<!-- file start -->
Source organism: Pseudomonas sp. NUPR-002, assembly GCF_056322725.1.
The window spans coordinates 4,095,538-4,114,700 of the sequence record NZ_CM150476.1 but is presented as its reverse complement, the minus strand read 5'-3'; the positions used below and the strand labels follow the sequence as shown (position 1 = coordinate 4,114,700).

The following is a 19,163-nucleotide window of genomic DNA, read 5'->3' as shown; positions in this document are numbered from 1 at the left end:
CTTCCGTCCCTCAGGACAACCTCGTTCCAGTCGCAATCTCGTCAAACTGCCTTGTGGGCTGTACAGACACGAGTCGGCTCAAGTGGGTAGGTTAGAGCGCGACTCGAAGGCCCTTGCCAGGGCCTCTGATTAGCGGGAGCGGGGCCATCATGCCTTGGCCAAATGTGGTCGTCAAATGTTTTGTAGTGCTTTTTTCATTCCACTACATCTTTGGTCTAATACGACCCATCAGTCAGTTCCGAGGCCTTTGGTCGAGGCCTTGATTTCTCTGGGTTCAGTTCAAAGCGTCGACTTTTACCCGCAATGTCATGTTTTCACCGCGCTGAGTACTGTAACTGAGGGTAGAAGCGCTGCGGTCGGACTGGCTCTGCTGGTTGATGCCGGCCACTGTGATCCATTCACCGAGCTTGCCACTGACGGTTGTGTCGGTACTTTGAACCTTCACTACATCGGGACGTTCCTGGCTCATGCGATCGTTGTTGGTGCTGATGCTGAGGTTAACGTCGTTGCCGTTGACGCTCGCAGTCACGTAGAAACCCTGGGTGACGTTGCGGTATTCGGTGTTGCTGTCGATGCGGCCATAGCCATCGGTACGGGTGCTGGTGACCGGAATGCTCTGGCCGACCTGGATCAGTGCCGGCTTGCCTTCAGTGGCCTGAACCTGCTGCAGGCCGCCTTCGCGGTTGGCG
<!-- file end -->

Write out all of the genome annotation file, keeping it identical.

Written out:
Source organism: Pseudomonas sp. NUPR-002, assembly GCF_056322725.1.
The window spans coordinates 4,095,538-4,114,700 of the sequence record NZ_CM150476.1 but is presented as its reverse complement, the minus strand read 5'-3'; the positions used below and the strand labels follow the sequence as shown (position 1 = coordinate 4,114,700).

The following is a 19,163-nucleotide window of genomic DNA, read 5'->3' as shown; positions in this document are numbered from 1 at the left end:
CTTCCGTCCCTCAGGACAACCTCGTTCCAGTCGCAATCTCGTCAAACTGCCTTGTGGGCTGTACAGACACGAGTCGGCTCAAGTGGGTAGGTTAGAGCGCGACTCGAAGGCCCTTGCCAGGGCCTCTGATTAGCGGGAGCGGGGCCATCATGCCTTGGCCAAATGTGGTCGTCAAATGTTTTGTAGTGCTTTTTTCATTCCACTACATCTTTGGTCTAATACGACCCATCAGTCAGTTCCGAGGCCTTTGGTCGAGGCCTTGATTTCTCTGGGTTCAGTTCAAAGCGTCGACTTTTACCCGCAATGTCATGTTTTCACCGCGCTGAGTACTGTAACTGAGGGTAGAAGCGCTGCGGTCGGACTGGCTCTGCTGGTTGATGCCGGCCACTGTGATCCATTCACCGAGCTTGCCACTGACGGTTGTGTCGGTACTTTGAACCTTCACTACATCGGGACGTTCCTGGCTCATGCGATCGTTGTTGGTGCTGATGCTGAGGTTAACGTCGTTGCCGTTGACGCTCGCAGTCACGTAGAAACCCTGGGTGACGTTGCGGTATTCGGTGTTGCTGTCGATGCGGCCATAGCCATCGGTACGGGTGCTGGTGACCGGAATGCTCTGGCCGACCTGGATCAGTGCCGGCTTGCCTTCAGTGGCCTGAACCTGCTGCAGGCCGCCTTCGCGGTTGGCG